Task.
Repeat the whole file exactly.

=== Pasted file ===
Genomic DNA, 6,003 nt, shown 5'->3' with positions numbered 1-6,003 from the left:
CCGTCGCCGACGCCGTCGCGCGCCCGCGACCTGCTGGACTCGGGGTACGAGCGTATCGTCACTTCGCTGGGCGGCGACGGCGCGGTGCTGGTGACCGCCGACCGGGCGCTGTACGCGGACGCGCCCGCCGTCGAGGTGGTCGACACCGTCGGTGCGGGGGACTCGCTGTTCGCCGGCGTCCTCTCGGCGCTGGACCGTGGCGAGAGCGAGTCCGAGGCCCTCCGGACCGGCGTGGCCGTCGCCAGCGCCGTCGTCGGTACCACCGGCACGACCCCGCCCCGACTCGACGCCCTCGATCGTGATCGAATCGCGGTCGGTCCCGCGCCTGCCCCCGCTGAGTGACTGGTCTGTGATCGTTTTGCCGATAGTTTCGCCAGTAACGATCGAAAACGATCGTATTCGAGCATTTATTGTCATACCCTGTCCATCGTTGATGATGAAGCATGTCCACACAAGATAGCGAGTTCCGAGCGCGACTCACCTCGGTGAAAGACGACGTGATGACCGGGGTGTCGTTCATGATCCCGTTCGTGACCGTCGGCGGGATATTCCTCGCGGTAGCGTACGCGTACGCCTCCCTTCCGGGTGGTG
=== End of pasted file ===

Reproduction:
Genomic DNA, 6,003 nt, shown 5'->3' with positions numbered 1-6,003 from the left:
CCGTCGCCGACGCCGTCGCGCGCCCGCGACCTGCTGGACTCGGGGTACGAGCGTATCGTCACTTCGCTGGGCGGCGACGGCGCGGTGCTGGTGACCGCCGACCGGGCGCTGTACGCGGACGCGCCCGCCGTCGAGGTGGTCGACACCGTCGGTGCGGGGGACTCGCTGTTCGCCGGCGTCCTCTCGGCGCTGGACCGTGGCGAGAGCGAGTCCGAGGCCCTCCGGACCGGCGTGGCCGTCGCCAGCGCCGTCGTCGGTACCACCGGCACGACCCCGCCCCGACTCGACGCCCTCGATCGTGATCGAATCGCGGTCGGTCCCGCGCCTGCCCCCGCTGAGTGACTGGTCTGTGATCGTTTTGCCGATAGTTTCGCCAGTAACGATCGAAAACGATCGTATTCGAGCATTTATTGTCATACCCTGTCCATCGTTGATGATGAAGCATGTCCACACAAGATAGCGAGTTCCGAGCGCGACTCACCTCGGTGAAAGACGACGTGATGACCGGGGTGTCGTTCATGATCCCGTTCGTGACCGTCGGCGGGATATTCCTCGCGGTAGCGTACGCGTACGCCTCCCTTCCGGGTGGTG